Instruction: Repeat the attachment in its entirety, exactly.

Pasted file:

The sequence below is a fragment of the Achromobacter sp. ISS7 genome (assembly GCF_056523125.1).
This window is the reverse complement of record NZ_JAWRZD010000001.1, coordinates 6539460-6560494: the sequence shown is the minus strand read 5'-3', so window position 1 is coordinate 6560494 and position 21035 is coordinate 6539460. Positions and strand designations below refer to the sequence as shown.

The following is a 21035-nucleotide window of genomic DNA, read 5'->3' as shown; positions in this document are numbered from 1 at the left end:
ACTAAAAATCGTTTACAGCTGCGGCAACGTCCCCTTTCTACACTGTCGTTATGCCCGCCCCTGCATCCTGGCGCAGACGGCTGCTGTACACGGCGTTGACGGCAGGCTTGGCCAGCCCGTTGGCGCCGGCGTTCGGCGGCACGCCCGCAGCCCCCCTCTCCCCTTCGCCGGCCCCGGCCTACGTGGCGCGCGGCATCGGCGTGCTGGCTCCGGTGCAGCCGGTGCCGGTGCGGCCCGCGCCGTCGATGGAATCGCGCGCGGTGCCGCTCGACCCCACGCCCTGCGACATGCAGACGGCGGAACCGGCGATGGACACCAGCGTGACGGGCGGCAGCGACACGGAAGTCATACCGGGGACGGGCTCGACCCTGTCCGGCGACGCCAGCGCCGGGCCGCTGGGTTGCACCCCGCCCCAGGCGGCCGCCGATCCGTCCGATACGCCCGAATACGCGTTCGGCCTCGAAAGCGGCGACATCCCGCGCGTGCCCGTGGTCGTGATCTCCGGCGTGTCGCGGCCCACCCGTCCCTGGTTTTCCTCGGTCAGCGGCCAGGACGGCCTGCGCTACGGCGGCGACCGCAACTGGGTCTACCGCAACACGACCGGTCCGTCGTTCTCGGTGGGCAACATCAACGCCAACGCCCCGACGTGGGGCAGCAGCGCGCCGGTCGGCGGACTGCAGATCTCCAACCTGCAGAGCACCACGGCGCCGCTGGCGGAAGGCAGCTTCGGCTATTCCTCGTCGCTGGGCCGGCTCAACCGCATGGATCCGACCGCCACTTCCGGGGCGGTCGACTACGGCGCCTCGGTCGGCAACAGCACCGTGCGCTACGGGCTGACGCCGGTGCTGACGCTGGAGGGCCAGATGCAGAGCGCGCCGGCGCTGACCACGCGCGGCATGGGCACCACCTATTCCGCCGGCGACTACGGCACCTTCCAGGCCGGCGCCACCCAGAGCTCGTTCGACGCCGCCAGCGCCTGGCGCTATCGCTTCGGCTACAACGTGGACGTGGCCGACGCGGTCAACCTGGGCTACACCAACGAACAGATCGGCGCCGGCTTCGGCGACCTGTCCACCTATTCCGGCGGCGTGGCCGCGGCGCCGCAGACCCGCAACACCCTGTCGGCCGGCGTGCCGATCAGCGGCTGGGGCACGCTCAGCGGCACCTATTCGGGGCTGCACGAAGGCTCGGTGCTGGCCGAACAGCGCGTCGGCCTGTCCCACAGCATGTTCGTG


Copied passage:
The sequence below is a fragment of the Achromobacter sp. ISS7 genome (assembly GCF_056523125.1).
This window is the reverse complement of record NZ_JAWRZD010000001.1, coordinates 6539460-6560494: the sequence shown is the minus strand read 5'-3', so window position 1 is coordinate 6560494 and position 21035 is coordinate 6539460. Positions and strand designations below refer to the sequence as shown.

The following is a 21035-nucleotide window of genomic DNA, read 5'->3' as shown; positions in this document are numbered from 1 at the left end:
ACTAAAAATCGTTTACAGCTGCGGCAACGTCCCCTTTCTACACTGTCGTTATGCCCGCCCCTGCATCCTGGCGCAGACGGCTGCTGTACACGGCGTTGACGGCAGGCTTGGCCAGCCCGTTGGCGCCGGCGTTCGGCGGCACGCCCGCAGCCCCCCTCTCCCCTTCGCCGGCCCCGGCCTACGTGGCGCGCGGCATCGGCGTGCTGGCTCCGGTGCAGCCGGTGCCGGTGCGGCCCGCGCCGTCGATGGAATCGCGCGCGGTGCCGCTCGACCCCACGCCCTGCGACATGCAGACGGCGGAACCGGCGATGGACACCAGCGTGACGGGCGGCAGCGACACGGAAGTCATACCGGGGACGGGCTCGACCCTGTCCGGCGACGCCAGCGCCGGGCCGCTGGGTTGCACCCCGCCCCAGGCGGCCGCCGATCCGTCCGATACGCCCGAATACGCGTTCGGCCTCGAAAGCGGCGACATCCCGCGCGTGCCCGTGGTCGTGATCTCCGGCGTGTCGCGGCCCACCCGTCCCTGGTTTTCCTCGGTCAGCGGCCAGGACGGCCTGCGCTACGGCGGCGACCGCAACTGGGTCTACCGCAACACGACCGGTCCGTCGTTCTCGGTGGGCAACATCAACGCCAACGCCCCGACGTGGGGCAGCAGCGCGCCGGTCGGCGGACTGCAGATCTCCAACCTGCAGAGCACCACGGCGCCGCTGGCGGAAGGCAGCTTCGGCTATTCCTCGTCGCTGGGCCGGCTCAACCGCATGGATCCGACCGCCACTTCCGGGGCGGTCGACTACGGCGCCTCGGTCGGCAACAGCACCGTGCGCTACGGGCTGACGCCGGTGCTGACGCTGGAGGGCCAGATGCAGAGCGCGCCGGCGCTGACCACGCGCGGCATGGGCACCACCTATTCCGCCGGCGACTACGGCACCTTCCAGGCCGGCGCCACCCAGAGCTCGTTCGACGCCGCCAGCGCCTGGCGCTATCGCTTCGGCTACAACGTGGACGTGGCCGACGCGGTCAACCTGGGCTACACCAACGAACAGATCGGCGCCGGCTTCGGCGACCTGTCCACCTATTCCGGCGGCGTGGCCGCGGCGCCGCAGACCCGCAACACCCTGTCGGCCGGCGTGCCGATCAGCGGCTGGGGCACGCTCAGCGGCACCTATTCGGGGCTGCACGAAGGCTCGGTGCTGGCCGAACAGCGCGTCGGCCTGTCCCACAGCATGTTCGTG